cover image Before We Were Trans: A New History of Gender

Before We Were Trans: A New History of Gender

Kit Heyam. Seal, $30 (352p) ISBN 978-1-5416-0308-0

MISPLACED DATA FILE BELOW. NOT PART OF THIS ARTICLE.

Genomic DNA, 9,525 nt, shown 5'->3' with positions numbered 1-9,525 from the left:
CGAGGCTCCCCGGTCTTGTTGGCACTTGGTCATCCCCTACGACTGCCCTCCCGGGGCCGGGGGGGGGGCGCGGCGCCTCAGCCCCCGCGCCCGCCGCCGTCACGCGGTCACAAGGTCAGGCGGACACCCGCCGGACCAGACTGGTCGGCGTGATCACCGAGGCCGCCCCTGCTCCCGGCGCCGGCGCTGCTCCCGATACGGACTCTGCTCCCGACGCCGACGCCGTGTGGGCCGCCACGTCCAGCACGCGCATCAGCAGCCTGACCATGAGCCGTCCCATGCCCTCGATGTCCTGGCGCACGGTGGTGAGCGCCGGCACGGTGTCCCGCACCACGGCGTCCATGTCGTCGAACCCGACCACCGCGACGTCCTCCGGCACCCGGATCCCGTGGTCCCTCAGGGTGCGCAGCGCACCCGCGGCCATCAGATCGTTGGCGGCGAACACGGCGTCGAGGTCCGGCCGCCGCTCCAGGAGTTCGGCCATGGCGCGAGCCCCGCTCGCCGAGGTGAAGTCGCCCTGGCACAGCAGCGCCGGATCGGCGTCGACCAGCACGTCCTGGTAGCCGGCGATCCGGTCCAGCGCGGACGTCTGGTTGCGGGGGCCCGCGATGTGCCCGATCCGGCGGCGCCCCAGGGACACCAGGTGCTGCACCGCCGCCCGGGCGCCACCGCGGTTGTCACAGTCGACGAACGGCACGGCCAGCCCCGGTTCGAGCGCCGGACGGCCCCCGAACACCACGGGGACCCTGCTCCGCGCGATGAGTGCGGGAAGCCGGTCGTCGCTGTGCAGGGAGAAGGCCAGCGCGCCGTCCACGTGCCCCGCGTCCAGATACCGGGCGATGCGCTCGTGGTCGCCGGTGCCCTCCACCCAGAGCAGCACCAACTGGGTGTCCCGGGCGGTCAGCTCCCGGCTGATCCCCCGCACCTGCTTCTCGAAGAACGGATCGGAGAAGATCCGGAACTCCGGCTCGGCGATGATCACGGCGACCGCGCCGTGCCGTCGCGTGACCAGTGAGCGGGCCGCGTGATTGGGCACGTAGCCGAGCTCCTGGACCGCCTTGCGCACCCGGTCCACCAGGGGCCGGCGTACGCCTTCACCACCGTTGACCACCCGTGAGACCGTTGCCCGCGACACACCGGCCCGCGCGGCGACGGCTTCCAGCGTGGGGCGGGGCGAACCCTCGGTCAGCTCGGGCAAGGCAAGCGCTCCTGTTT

Trans activist Heyam debuts with an expansive and illuminating history of gender nonconformity. Pushing back against contemporary notions of trans identity as binary, medicalized, and often white, Heyam puts a broad range of historical individuals and groups under the trans umbrella. These include “Ekwe people” in Nigeria’s Igbo society, who were assigned female at birth but took on male social roles; courtiers in Elizabethan England, who wore clothes and accessories that had been previously restricted to women; and POWs whose experiences playing women’s roles in theatrical productions at WWI internment camps led them to become “more and more feminine off the stage.” Heyam also delves into the relationship between trans history and other queer histories, describing how a commemorative plaque that identified 19th-century British diarist Anne Lister as “gender-nonconforming” met with disapproval from the lesbian community, and contending that white nonbinary people often misunderstand “the intersections of gender and spirituality” in Igbo and Native American two-spirit traditions. Heyam also makes a strong case for “the value of a trans gaze in historical research” and the importance of understanding that “gender has always been open to disruption and challenge.” Though some readers may disagree with Heyam’s radically inclusive approach, their desire for more gender nonconforming people to see themselves reflected in history is appealing and persuasive. This is an essential addition to trans history. (Sept.)